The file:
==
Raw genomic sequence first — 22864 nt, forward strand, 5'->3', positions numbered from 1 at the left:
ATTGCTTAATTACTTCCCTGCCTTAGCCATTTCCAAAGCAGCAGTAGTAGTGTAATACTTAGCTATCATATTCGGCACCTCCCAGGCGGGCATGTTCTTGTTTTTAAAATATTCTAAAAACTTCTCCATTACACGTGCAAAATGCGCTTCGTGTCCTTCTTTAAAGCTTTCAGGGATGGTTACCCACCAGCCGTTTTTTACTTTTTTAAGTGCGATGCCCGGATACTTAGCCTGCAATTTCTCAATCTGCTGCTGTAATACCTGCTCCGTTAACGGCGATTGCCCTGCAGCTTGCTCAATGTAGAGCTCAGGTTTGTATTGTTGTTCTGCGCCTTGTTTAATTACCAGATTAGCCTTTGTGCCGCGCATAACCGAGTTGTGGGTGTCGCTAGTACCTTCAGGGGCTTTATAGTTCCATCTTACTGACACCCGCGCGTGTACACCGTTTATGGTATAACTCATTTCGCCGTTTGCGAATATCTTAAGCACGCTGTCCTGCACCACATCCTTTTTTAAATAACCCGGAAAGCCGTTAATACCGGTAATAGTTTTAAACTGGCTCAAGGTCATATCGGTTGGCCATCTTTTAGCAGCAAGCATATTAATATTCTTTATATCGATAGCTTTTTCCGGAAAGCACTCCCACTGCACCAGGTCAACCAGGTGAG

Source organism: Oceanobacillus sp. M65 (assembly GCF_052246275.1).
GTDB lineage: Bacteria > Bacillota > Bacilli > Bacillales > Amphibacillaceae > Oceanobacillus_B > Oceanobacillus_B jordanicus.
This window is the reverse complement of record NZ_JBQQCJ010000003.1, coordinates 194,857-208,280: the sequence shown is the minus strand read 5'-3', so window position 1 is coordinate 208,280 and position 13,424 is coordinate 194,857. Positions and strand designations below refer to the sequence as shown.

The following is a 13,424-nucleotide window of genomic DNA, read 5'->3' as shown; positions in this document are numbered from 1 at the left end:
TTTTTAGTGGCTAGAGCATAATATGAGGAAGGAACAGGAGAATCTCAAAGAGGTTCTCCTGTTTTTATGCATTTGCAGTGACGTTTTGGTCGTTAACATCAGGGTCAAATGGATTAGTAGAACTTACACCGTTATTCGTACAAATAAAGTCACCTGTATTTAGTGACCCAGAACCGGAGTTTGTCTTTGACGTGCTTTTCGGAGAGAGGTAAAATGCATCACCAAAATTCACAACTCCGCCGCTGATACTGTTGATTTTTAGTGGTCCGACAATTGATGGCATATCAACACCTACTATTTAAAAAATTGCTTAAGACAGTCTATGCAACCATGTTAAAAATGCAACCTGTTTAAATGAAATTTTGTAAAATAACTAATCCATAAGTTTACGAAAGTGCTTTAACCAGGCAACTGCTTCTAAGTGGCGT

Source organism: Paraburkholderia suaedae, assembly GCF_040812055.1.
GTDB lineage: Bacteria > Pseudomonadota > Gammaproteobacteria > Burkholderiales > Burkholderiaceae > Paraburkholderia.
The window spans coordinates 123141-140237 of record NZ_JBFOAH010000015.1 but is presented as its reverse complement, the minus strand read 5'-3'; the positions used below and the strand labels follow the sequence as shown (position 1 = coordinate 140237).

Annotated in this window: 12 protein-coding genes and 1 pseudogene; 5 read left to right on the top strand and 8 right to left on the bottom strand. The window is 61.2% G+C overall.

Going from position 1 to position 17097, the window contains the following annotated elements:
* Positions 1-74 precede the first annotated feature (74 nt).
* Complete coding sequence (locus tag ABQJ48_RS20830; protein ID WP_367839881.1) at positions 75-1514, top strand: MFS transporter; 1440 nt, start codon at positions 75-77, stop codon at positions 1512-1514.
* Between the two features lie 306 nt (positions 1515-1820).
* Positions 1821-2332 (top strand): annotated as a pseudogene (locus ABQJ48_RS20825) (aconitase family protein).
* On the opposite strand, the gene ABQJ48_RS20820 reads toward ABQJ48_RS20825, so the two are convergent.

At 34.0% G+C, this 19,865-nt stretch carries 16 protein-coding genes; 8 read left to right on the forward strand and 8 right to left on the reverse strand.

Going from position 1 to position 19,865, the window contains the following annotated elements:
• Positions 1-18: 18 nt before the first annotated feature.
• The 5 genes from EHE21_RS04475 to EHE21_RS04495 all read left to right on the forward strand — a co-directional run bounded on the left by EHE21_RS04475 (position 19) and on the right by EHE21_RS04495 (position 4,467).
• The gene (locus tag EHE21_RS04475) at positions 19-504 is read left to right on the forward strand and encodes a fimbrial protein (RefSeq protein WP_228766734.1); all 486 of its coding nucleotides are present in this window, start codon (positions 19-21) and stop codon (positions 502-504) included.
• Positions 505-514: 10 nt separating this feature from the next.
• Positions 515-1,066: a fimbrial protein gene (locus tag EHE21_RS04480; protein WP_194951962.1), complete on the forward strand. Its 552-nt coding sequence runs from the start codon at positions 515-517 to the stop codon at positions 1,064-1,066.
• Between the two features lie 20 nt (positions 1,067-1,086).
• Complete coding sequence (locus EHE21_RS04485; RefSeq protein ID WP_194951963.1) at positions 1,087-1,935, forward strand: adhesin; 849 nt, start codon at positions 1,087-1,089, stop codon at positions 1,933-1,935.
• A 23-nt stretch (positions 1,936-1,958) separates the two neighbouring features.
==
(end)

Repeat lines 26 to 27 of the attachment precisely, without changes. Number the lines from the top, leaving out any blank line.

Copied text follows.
• Complete coding sequence (locus EHE21_RS04485; RefSeq protein ID WP_194951963.1) at positions 1,087-1,935, forward strand: adhesin; 849 nt, start codon at positions 1,087-1,089, stop codon at positions 1,933-1,935.
• A 23-nt stretch (positions 1,936-1,958) separates the two neighbouring features.